Ruth Reef, John M. Pandolfi and Catherine E. Lovelock
Version of Record online: 16 JUL 2012 | DOI: 10.1002/ece3.330
Tropical reef macroalgae play an important role in the coral reef ecosystem. We measured the effect of elevated nutrient concentrations on macro algae physiology by linking the relative element content of organisms to algal growth rate and investment in ribosomes. We found that these coral reef algae do not maintain the stoichiometry that would facilitate maximum growth rates but instead invest in luxury uptake of phosphate for future use in a unique adaptation to the low and patchy nutrient environment in many tropical waters.
You have full text access to this OnlineOpen article Genome-wide and molecular evolution analysis of the Poplar KT/HAK/KUP potassium transporter gene family (pages 1996–2004)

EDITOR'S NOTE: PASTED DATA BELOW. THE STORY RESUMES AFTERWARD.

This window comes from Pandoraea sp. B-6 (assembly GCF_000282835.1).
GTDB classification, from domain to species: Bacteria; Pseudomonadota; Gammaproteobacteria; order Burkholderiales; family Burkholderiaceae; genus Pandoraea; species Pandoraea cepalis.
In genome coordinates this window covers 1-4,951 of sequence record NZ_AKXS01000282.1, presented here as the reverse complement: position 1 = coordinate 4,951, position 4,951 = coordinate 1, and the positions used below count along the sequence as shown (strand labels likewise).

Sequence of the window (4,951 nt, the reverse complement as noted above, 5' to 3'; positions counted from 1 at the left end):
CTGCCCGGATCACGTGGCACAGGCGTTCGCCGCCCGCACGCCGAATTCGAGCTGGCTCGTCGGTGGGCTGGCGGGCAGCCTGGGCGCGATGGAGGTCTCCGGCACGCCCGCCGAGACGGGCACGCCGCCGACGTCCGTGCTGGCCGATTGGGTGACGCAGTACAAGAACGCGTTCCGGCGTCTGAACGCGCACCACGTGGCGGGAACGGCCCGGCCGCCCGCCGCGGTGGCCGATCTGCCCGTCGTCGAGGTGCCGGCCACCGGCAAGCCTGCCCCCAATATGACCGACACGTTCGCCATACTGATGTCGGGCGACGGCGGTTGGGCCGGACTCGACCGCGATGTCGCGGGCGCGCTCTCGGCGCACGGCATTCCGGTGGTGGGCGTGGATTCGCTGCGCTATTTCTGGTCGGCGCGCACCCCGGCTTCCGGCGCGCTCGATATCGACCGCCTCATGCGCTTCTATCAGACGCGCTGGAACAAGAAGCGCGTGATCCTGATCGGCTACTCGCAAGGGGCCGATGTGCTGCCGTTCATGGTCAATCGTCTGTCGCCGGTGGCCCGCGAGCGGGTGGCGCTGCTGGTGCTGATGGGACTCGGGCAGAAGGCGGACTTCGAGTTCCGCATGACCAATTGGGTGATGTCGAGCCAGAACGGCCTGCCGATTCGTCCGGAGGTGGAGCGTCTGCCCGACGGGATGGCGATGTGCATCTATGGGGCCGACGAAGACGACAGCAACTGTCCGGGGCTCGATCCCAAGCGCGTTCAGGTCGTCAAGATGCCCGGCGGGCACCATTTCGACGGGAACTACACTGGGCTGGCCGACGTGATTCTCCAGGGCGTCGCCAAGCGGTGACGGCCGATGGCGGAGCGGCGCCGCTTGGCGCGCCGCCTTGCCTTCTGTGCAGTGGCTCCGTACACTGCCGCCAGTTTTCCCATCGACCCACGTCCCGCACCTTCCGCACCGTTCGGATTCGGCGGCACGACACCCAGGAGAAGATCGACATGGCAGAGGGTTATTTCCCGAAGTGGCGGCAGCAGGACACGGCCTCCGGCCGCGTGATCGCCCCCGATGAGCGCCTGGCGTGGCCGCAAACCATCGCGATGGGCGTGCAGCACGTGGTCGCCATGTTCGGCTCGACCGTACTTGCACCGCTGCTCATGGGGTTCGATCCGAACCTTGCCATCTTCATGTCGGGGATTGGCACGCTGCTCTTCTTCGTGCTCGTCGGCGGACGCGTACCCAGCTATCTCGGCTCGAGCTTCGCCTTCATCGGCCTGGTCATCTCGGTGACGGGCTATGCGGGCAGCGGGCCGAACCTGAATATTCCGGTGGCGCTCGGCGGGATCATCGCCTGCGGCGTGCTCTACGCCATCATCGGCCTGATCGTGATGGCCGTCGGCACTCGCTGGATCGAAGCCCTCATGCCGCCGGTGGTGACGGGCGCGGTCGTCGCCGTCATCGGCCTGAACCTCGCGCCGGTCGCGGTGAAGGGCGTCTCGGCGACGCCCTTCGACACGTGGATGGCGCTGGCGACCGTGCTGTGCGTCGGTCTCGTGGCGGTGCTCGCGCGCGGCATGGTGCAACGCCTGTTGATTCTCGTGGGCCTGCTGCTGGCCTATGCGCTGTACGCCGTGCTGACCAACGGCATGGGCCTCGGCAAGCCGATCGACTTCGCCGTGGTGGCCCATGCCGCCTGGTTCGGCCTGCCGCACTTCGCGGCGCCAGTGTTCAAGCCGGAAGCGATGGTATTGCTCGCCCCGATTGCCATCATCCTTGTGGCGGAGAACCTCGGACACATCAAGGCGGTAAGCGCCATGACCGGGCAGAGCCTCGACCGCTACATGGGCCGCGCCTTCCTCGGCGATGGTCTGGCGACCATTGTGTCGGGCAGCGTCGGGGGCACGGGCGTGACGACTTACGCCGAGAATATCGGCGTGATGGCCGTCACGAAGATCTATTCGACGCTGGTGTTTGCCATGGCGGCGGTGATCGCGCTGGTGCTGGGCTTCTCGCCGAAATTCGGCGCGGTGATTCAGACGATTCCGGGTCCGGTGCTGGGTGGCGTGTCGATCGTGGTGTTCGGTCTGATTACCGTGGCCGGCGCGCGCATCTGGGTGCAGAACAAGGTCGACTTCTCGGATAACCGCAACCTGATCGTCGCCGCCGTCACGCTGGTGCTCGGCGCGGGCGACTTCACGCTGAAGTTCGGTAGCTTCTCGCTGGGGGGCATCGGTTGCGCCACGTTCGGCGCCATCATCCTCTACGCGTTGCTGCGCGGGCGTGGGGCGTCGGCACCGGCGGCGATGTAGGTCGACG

Caiyun He, Kai Cui, Aiguo Duan, Yanfei Zeng and Jianguo Zhang
Version of Record online: 19 JUL 2012 | DOI: 10.1002/ece3.299
In this study, with genome-wide in-depth investigation, 31 Poplar KT/HAK/KUP transporter genes including six pairs of tandem duplicated and eight pairs of segmental duplicated paralogs have been identified, suggesting segmental and tandem duplication events contributed to the expansion of this family in Poplar.
You have full text access to this OnlineOpen article Abnormally high digestive enzyme activity and gene expression explain the contemporary evolution of a Diabrotica biotype able to feed on soybeans (pages 2005–2017)
Matías J. Curzi, Jorge A. Zavala, Joseph L. Spencer and Manfredo J. Seufferheld